The Road To The SAK Bill
I was much too young to notice whether the loss of passenger trains to and through Alloa caused a lot of disquiet at the time, but over the years it became clear that some people at least wanted to see this decision reversed, even if there weren't enough of them at first and even if they didn't have enough influence.
The first time I really noticed this was in the late 1970s when calls for the re-instatement of passenger trains got some publicity in our local newspaper, but it quickly became clear that British Rail was not interested and that there was little political will at any level to tackle this at a time when freight branches were being shut and some passenger services elsewhere were under threat. Some years later in the mid-1980s the issue came up again, but the idea was dismissed even more quickly as Margaret Thatcher's government was somewhat hostile to British Rail and BR themselves were apparently only interested if the re-construction costs and an operating subsidy came from elsewhere so that it would not affect their finances.
In the late 1980s the issue was revived yet again, just after freight traffic to Menstrie stopped traveling beyond Cambus, and this time as a publicity stunt a Class 26 was sent down to Alloa to be photographed at Alloa West Junction! (I was told soon after by someone who was in a position to know that there was an internal row about this as the main line between Cambus and Alloa West Junction was no longer being maintained!) This effort failed like all the others (some of which I admit I may not even know about, especially prior to the late-1970s), and it looked like that Class 26 might be the last locomotive to visit Alloa...
However politics and society do change over time, and during the 1990s the will to re-instate passenger trains to Alloa built up at local level to the point where it was reasonably well supported even if there was no way to fund it. Also the railways were privatised in the mid-1990s, but even as that was happening the mood of the country nationally swung dramatically to the point where a Labour government was elected with a substantial majority in 1997 and proceeded to put through Devolution plans for Scotland. Also at this time road congestion and environmental issues became hot political topics as well. Although not a wholehearted supporter of any political party, I found all this reasonably interesting but as regular freight services into Clackmannanshire had ceased in 1993 I found it hard to believe there was much chance of seeing any further trains in my home county again.
And I was wrong! It took some years but the right combination of political events had come together at the right time - a Scottish Parliament capable of authorising the work and keen on public transport, a coalition forming the new Scottish Executive prepared to consider and fund a serious proposal, a local council prepared to sponsor a bill, and the railways in the hands of 'Network Rail', who were more favourable to a re-opening proposal than British Rail seem ever to have been, albeit in a climate of much higher public investment in the rail network.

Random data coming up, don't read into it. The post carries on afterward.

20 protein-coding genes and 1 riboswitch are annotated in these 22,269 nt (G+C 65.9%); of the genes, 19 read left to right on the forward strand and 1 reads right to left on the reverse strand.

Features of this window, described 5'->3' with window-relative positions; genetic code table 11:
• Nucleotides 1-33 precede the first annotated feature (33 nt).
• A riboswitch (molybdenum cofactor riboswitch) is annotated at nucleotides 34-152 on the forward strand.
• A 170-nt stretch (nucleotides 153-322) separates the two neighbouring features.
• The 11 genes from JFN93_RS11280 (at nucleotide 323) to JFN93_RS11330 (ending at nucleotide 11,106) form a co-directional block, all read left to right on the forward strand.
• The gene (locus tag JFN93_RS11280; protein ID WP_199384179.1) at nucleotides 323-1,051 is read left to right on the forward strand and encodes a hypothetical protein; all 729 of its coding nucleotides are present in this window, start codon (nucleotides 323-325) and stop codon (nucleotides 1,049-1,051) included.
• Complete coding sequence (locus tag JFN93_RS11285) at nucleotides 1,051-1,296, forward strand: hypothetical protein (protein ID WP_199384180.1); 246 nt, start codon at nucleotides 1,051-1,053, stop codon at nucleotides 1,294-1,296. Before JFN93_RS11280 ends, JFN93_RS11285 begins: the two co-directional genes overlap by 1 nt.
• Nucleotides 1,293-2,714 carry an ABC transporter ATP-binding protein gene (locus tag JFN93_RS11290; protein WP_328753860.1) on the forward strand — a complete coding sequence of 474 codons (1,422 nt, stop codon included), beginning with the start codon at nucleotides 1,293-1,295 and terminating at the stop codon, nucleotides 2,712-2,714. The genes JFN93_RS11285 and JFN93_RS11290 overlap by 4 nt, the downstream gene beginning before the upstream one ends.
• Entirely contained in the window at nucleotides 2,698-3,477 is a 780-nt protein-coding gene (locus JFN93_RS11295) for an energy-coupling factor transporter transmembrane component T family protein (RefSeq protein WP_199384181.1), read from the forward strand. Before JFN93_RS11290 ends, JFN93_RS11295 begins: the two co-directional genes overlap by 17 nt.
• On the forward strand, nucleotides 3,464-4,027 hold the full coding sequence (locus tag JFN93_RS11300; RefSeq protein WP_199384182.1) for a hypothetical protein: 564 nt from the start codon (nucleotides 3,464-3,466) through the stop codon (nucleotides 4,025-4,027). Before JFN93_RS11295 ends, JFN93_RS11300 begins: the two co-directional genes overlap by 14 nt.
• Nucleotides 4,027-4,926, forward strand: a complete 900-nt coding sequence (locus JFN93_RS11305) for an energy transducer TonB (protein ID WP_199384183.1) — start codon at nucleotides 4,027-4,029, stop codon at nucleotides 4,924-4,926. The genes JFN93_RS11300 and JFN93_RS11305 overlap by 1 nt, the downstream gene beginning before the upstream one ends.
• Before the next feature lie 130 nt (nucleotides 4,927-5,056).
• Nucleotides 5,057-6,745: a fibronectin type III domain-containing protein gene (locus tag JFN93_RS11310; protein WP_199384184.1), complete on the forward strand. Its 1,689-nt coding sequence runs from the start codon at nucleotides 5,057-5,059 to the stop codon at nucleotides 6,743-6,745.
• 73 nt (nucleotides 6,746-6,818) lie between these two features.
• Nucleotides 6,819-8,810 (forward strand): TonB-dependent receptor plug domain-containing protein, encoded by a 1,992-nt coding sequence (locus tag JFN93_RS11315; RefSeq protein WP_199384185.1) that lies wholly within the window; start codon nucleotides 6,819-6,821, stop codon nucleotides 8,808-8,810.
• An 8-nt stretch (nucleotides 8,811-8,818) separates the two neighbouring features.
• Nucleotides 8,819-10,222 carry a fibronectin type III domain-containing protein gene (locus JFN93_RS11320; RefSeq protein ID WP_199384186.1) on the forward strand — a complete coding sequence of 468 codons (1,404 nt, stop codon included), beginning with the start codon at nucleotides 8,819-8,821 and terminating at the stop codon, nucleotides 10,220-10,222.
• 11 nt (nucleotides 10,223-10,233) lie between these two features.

I won't go into too much detail about the bill and it's successful passage through the Scottish Parliamentary process as it can all can be found (with a little digging) at the Scottish Parliament website under the title 'Stirling-Alloa-Kincardine Railway and Linked Improvements (Scotland) Act 2004' , but basically it authorised the re-construction of the 'Stirling & Dunfermline Railway' main line from Stirling to Kincardine Junction (east of Alloa) and the Kincardine branch (including some upgrading between Kincardine and Longannet) as a continuous modern single-track main line to carry freight along it's entire length and passenger trains between Stirling and Alloa.
Having access to the Internet and being a Clackmannanshire railway enthusiast I could not resist following the passage of the SAK bill (as it was soon being called for short by enthusiasts). Although the committee examining the bill held some meetings in Alloa to collect evidence and talk to objectors, I was too busy at work to attend any of these meetings, but I made a special effort on 1st July 2004 when I travelled with a friend to Edinburgh to see the final stage debate in person.
At that time the new Scottish Parliament building was not ready and thus we watched the debate in the premises on the Mound owned by the Church Of Scotland that were used by the Scottish Parliament as its debating chamber between 1999 and 2004. In fact, 1st July 2004 was the second last day the Parliament met on the Mound and as far as I can tell from the parliamentary website the SAK bill was the last to be passed before they moved out. And I was there!
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